“Homecoming was scheduled for next week but we’ve postponed it to a later time in the season, but we don’t know when that will be yet,” Barnes added.

The district will also continue to offer breakfast and lunches for its students from 11 a.m. to 1 p.m., Monday through Friday, at the following locations: Opportunity Park, T. Peters Day Care, Cedar Park Homes, Mount Haggin Park, West Valley, The Discovery House and the Head Start.

Families also have the option to pick-up meals at Lincoln Primary, Fred Moodry Intermediate and the pick-up Junior/Senior High School.

“We’ve been practicing and preparing for a closure in case this happened, so our staff are all trained and are equipped,” Barnes said. “I’m proud of our staff and I’m confident they’ll do well to give students quality education.”

In the meantime, the district will conduct a deep cleaning of its buildings and will prepare for the flu season.

“Flu season is on the radar. So we’ll have a flu clinic coming in to set up at each of the schools in the coming weeks,” he said. “Any student who wants to get a flu shot can get one for free.”

Leigh Ann Holmes, director of the Anaconda-Deer Lodge County Health Department, said the school district has been working closely with the health department on the COVID-19 cases and will be providing flu shots at the school and throughout the community in the coming weeks.

Holmes said while the state's map of COVID-19 cases lists only a cumulative total of 123 cases in Deer Lodge County, that number will increase in the coming days as more contacts linked to the wedding event get tested.

"We have identified all the contacts from that outbreak of cases and have notified all of them," Holmes said. "We have one more day of testing, and I am hopeful that our numbers will have peaked and will go down after more people get tested."

Holmes said the county has been testing 50 to 100 individuals a day. More than 100 residents are currently under quarantine orders. 

"Our numbers have stayed relatively low and consistently, with the exception of the Montana State Hospital and the START program, until this outbreak from the wedding event," she said. "I would encourage people to continue follow safety guidelines when social-distancing is not possible."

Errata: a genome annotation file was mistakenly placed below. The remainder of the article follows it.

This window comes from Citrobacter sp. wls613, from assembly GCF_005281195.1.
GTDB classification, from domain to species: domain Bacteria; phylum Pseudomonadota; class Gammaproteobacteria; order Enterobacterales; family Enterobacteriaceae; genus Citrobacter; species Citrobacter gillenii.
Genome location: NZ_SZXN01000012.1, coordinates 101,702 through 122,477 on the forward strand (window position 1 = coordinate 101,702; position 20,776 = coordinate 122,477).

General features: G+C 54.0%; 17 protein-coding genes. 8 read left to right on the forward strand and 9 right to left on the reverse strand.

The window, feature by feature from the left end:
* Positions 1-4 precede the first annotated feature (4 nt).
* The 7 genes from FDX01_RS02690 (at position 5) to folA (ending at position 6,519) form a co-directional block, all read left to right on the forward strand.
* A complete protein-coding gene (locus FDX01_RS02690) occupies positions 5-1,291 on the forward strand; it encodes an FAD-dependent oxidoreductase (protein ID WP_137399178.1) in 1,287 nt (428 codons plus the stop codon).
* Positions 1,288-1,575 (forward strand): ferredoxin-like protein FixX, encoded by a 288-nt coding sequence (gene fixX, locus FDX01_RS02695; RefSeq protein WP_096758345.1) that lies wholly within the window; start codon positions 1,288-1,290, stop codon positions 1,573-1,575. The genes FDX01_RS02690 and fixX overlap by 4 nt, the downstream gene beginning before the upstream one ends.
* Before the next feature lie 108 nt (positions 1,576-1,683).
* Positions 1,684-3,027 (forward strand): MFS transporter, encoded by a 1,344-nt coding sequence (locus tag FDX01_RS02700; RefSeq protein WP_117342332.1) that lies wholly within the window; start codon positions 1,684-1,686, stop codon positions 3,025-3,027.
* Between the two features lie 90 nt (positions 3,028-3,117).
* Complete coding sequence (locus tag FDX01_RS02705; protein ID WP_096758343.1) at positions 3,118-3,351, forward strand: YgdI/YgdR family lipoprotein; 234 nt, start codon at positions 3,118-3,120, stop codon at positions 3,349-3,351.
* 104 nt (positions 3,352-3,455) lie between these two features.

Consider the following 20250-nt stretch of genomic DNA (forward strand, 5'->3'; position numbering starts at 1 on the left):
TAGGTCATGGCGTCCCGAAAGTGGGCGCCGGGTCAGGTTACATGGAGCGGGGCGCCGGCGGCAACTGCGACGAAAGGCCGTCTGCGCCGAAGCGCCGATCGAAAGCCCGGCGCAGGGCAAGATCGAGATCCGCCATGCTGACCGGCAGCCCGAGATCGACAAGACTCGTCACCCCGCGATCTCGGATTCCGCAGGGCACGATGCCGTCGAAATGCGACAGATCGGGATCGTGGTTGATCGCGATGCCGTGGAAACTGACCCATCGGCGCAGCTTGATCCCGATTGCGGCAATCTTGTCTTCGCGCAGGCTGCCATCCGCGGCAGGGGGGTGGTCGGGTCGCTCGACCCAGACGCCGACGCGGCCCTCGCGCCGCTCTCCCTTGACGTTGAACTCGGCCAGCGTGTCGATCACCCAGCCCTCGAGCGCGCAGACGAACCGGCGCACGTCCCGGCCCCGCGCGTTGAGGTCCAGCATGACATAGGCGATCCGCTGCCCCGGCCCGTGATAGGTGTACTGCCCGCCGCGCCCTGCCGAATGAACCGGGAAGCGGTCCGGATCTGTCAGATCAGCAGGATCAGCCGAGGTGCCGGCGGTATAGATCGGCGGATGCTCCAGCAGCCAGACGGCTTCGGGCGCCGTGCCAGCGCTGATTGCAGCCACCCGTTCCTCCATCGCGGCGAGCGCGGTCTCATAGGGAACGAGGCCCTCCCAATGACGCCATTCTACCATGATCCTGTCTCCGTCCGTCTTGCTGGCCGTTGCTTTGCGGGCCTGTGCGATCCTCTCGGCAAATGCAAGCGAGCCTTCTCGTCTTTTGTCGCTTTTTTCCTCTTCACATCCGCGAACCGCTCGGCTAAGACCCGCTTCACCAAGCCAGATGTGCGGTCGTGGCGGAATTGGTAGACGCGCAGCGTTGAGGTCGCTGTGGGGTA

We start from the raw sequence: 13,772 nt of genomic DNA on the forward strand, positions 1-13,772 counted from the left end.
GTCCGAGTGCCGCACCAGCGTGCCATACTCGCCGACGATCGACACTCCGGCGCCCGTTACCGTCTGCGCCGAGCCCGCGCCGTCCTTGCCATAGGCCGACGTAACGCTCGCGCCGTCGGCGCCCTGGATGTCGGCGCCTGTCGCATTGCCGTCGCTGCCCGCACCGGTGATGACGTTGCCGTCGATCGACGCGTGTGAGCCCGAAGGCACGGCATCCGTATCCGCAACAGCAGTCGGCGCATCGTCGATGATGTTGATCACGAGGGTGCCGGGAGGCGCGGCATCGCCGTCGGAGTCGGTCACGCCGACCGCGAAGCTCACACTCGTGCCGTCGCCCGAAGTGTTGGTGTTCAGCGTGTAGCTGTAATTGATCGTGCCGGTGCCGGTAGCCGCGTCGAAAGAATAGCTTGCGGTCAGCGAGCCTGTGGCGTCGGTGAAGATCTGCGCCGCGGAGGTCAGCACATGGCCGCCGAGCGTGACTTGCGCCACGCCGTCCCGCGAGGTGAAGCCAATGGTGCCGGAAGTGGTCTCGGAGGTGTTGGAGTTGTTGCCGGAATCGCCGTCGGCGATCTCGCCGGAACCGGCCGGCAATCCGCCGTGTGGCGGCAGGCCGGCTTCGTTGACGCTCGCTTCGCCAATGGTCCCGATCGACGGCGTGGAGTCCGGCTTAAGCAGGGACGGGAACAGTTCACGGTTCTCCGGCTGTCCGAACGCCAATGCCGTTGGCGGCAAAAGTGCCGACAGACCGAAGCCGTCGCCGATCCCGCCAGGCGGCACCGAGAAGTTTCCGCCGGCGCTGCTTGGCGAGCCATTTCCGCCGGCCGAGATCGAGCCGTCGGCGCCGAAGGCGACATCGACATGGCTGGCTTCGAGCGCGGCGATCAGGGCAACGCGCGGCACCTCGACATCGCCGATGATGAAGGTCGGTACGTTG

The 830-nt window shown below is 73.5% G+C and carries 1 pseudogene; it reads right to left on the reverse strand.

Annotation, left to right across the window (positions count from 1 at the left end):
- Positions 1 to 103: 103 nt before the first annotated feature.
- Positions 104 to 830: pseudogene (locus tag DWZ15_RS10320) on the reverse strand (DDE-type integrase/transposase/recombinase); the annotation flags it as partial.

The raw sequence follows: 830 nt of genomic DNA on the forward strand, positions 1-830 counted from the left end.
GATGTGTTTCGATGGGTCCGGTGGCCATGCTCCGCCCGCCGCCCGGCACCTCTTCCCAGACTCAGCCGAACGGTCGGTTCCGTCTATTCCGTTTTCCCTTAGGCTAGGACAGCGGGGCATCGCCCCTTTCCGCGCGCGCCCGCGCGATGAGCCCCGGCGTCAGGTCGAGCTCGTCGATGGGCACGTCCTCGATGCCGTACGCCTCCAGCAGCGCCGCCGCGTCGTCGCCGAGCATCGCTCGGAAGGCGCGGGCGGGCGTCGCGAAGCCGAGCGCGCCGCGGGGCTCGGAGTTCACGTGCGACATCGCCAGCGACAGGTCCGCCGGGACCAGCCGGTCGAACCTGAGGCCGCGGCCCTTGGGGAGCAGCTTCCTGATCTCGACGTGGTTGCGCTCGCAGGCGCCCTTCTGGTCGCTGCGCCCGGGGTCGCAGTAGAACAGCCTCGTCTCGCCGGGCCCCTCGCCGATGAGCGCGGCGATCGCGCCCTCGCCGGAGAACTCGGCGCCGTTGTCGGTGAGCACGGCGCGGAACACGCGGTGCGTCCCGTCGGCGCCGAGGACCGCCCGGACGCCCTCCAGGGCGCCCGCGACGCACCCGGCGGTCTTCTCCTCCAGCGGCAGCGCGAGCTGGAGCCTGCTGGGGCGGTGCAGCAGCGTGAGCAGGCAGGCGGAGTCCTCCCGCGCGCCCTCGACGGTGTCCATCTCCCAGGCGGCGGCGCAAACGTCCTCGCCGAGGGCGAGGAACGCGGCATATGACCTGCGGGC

Meanwhile, several businesses have voluntarily closed out of precaution due to the recent surge of cases in the county, including Club Moderne, the Barclay II Supper Club, Smelter City Brewery and two day care centers, among others, Holmes said. 

"Some of those businesses have staff members that were identified as close contacts and then chose to close because they wouldn't have the capacity to operate," she said. "The health department did not tell the businesses nor the schools to close."

Holmes said the recent surge in COVID-19 infections will encourage the community to work together and stay vigilant to prevent the spread of the virus.

"I don't blame anyone for the recent outbreak. It really isn't anyone's fault -- we all want to be with our friends and family," Holmes said. "All we can do as a community is learn lessons from our mistakes and move forward."

She said the health department is happy to work with folks that plan on having events with over 50 attendees, as those events need to be reviewed and approved by county health officials.

Meanwhile, Anaconda's Oktoberfest is still set for Saturday, Oct. 10, Holmes said Friday evening. The health department, however, will be meeting with the event organizers on Monday to reevaluate the situation and review plans.

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Reporter

Kristine de Leon is a reporter for the Montana Standard, her focus in on natural resource stories.